If you’re just starting out, you’ll find these tried-and-true methods for creating consistently great pairs. That said, as you get more used to different wines, you will become more confident and able to try breaking the rules!
- Wine must be more acidic than food.
- Wine must be sweeter than food.
- The wine should have the same flavor intensity as the food.
- Red wines pair best with intensely flavored meats (e.g. red meat).
- White wines pair best with mildly intense meats (eg fish or chicken).
- Bitter wines (e.g. red wine) are best balanced with fat.
- Wine pairs better with sauces than with meat.
Identify the basic taste
In this day and age, we already know that there are more than 20 different tastes found in food – from basic, including sweet, sour and fatty, to extreme, including spicy, umami and electric. Luckily, you only need to focus on 6 flavors when pairing food and wine: Salty, Sour, Sweet, Bitter, Fat, and Spicy (Piquant).
Basic flavor components in wine
For the most part, wine lacks the three flavors of fatty, spicy, and salty, but has varying degrees of acidity, sweetness, and bitterness. In general, you can group alcohol into 3 different categories:
- Red wine has more bitterness.
- White wines, rosés and sparkling wines are more acidic.
- Sweet wines have more of a sweet taste.
Basic flavor components in food
Simplify a dish down to its basic flavors. For example, baked pasta has 2 main ingredients: fat and salt. Southern barbecue is a bit more complicated and includes fatty, salty, sweet, and spiced (plus a little bit of acid!). Even meat-free dishes can be simplified. For example, a green salad provides acidity and bitterness; Cream of corn brings fat and sweetness.
FOOD: The salad looks paler, but maybe the sauce is balsamic vinegar with high acidity. If the intensity of the dish is not obvious at first, just focus on the strength of each flavor component (acidity, fat, sweetness, etc.).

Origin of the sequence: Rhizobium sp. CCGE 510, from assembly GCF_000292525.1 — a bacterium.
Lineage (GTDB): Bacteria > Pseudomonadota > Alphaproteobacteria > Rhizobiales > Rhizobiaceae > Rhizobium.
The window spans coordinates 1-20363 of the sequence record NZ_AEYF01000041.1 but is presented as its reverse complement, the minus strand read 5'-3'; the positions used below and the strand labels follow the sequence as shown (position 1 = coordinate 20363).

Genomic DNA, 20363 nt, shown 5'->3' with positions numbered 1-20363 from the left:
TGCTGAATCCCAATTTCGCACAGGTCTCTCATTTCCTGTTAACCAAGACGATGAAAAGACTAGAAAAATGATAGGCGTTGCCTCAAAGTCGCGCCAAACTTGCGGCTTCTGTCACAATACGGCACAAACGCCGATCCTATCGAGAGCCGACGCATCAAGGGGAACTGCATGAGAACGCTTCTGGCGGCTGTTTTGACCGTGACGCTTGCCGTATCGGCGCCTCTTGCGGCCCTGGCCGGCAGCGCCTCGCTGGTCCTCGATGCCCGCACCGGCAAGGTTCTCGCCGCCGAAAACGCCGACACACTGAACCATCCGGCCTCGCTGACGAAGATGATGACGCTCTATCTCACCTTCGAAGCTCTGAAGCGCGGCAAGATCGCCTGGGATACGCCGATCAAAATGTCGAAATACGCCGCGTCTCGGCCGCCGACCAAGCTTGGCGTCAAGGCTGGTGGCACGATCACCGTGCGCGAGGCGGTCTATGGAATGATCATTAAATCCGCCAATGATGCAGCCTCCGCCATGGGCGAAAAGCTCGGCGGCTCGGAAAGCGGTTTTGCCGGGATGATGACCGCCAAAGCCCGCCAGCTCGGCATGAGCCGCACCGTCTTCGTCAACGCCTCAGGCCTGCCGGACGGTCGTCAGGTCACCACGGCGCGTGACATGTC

WINE: Light or dark wine? Here are a few examples:
- Sauvignon Blanc has a light body, but it is more acidic
- Chardonnay has more body, but it’s usually not too sour
- Pinot Noir has a lighter body (for red wines) and it doesn’t have as much tannin (bitter taste).
- Cabernet Sauvignon is fuller and has higher tannins (bitter)
Once you strike a balance with the key flavor components in both the wine and the dish, you can get creative by incorporating more subtle flavors. Here are some examples using variations of mac and cheese:
RED WINE: The idea behind this combination is that the high bitterness (tannin) will be balanced by the salt and fat in the pasta. This balance will leave you with subtle flavors left to pair with cheeses and wines. So, for example, if your baked pasta has smoked gouda in it, you can choose Shiraz that also has smoke in it (in the finish). The smoky flavors combine to create isotopic combinations while the tannins in the wine create a complementary association with the fatty flavors in the dish.
SWEET WHITE WINE: The idea behind this combination is to bring out sweet and savory flavors when combined. For example, a mac and cheese with ham would go well with a zesty white wine with some sweetness like Riesling. The acidity will create an additional Combination with the fat and the sweetness will play the role of the Homogeneous Combination with the ham.
TRUE WINE SYSTEM IN VIETNAM
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